Now, I'm critical of all this information because only 200 people like me were there. Aside from a couple of small newspaper stories about this forum, by and large the public did not know. Katz wants the whole city involved, but he's unveiling a website to 200 people. I think this would have been much better done if there was buildup and they got some kind of hype machine going beforehand. Also on that note, way too much information for one day. They could have limited today to registered attendees only, and used today (Sunday) or even next weekend to promote eco-pavilions and eco-races and even more events, whatever they could think of.

The Panel was introduced. They are:

Chris Corps. Perhaps the most valuable person on the panel, understands the financial side of sustainability. Most likely the Mayor's best friend on this panel.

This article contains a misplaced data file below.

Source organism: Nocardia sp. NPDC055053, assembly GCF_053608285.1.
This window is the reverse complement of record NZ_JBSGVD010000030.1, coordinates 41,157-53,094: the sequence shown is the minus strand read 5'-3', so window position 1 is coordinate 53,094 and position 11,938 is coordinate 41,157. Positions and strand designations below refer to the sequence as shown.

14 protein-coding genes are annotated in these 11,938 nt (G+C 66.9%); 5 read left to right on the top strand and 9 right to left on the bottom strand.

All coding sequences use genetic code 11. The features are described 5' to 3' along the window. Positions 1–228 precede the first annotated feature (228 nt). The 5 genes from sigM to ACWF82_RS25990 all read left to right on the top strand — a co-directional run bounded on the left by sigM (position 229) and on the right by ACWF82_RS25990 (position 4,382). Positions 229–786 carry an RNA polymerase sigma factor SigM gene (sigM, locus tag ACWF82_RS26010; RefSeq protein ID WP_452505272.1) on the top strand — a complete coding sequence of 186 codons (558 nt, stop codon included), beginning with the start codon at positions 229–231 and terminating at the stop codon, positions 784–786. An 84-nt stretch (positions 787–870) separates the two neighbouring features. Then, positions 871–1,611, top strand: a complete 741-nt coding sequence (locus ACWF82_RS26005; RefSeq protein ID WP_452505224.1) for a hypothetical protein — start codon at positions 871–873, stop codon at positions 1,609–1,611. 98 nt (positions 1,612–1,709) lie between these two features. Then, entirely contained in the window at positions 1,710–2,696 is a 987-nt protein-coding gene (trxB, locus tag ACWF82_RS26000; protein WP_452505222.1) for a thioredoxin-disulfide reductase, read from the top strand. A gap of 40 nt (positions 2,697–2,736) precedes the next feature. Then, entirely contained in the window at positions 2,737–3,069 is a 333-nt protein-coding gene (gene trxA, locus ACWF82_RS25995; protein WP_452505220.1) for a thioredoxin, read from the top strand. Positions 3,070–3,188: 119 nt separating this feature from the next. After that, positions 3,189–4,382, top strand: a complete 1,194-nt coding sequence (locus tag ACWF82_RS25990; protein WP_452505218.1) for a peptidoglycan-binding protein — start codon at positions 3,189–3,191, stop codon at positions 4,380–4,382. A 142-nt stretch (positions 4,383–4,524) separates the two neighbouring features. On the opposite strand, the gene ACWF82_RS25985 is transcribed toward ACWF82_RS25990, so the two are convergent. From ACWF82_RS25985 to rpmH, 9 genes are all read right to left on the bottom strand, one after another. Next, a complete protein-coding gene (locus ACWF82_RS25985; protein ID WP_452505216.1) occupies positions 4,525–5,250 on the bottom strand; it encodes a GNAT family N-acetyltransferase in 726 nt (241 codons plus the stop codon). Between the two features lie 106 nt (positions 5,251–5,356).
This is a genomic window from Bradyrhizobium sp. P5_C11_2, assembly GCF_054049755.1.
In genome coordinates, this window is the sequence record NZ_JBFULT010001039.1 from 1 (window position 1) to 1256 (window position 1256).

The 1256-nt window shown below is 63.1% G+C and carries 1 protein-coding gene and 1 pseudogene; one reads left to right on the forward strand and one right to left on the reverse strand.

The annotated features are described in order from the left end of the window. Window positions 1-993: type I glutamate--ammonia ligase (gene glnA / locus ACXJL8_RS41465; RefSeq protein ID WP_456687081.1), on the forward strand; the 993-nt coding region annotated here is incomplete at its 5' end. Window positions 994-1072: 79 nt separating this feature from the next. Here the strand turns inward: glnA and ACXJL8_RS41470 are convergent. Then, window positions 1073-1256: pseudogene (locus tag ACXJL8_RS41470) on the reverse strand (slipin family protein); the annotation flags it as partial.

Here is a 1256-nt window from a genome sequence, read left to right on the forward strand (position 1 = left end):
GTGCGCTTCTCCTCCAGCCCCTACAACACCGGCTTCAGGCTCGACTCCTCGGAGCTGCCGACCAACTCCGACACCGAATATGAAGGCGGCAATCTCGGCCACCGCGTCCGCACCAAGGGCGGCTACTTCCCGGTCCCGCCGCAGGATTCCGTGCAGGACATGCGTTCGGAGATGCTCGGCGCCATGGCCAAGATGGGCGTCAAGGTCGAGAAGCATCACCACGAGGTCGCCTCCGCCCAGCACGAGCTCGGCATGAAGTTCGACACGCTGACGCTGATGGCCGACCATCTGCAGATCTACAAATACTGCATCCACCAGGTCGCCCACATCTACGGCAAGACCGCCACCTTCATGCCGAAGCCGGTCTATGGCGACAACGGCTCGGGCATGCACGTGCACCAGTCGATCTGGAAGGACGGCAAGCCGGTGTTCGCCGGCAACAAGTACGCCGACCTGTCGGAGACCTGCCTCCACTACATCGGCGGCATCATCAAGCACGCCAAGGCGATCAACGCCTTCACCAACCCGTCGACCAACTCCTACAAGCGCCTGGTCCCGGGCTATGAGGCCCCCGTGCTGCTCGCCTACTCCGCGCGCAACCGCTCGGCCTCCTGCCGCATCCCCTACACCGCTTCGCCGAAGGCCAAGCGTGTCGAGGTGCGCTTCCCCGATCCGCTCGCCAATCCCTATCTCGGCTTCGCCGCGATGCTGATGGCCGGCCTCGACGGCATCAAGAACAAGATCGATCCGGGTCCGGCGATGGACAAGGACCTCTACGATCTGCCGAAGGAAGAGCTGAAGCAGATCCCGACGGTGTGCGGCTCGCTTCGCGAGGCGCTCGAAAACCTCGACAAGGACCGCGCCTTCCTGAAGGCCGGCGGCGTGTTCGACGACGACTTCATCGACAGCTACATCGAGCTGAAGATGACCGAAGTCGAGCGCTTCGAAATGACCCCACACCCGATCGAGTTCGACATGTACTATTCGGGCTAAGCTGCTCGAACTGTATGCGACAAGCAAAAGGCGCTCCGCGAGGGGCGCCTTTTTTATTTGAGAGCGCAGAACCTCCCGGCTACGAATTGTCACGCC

Arne Elias. Executive Director of the Centre of Sustainable Transportation. Also on MEAC.

Ian Jarvis of Enerlife Consulting. Expert on green buildings and such.

Anne Lindsey. Executive Director of the Manitoba Eco-Network.

Jane Pagel of Jaques Whitford an environmental consulting company.

Jay Walljasper. Hailing from Minneapolis, Jay is an urbanist, focusing on the community/people level of neighborhoods. On The Commons.

Onto the 30 second epics.

CBC broadcaster Terry McLeod moderated the event. You could tell the room was kind of uneasy at first, as if everyone was thinking the same thing: how in the fuck is this going to work? But McLeod was enthusiastic about the whole thing and once we got going, it became clear that this would be a phenomenal sharing of ideas. You only get 30 seconds. That's not enough time to climb onto a soapbox.

As panelist Ian Jarvis put it, the 30 seconds worked like a "mosaic".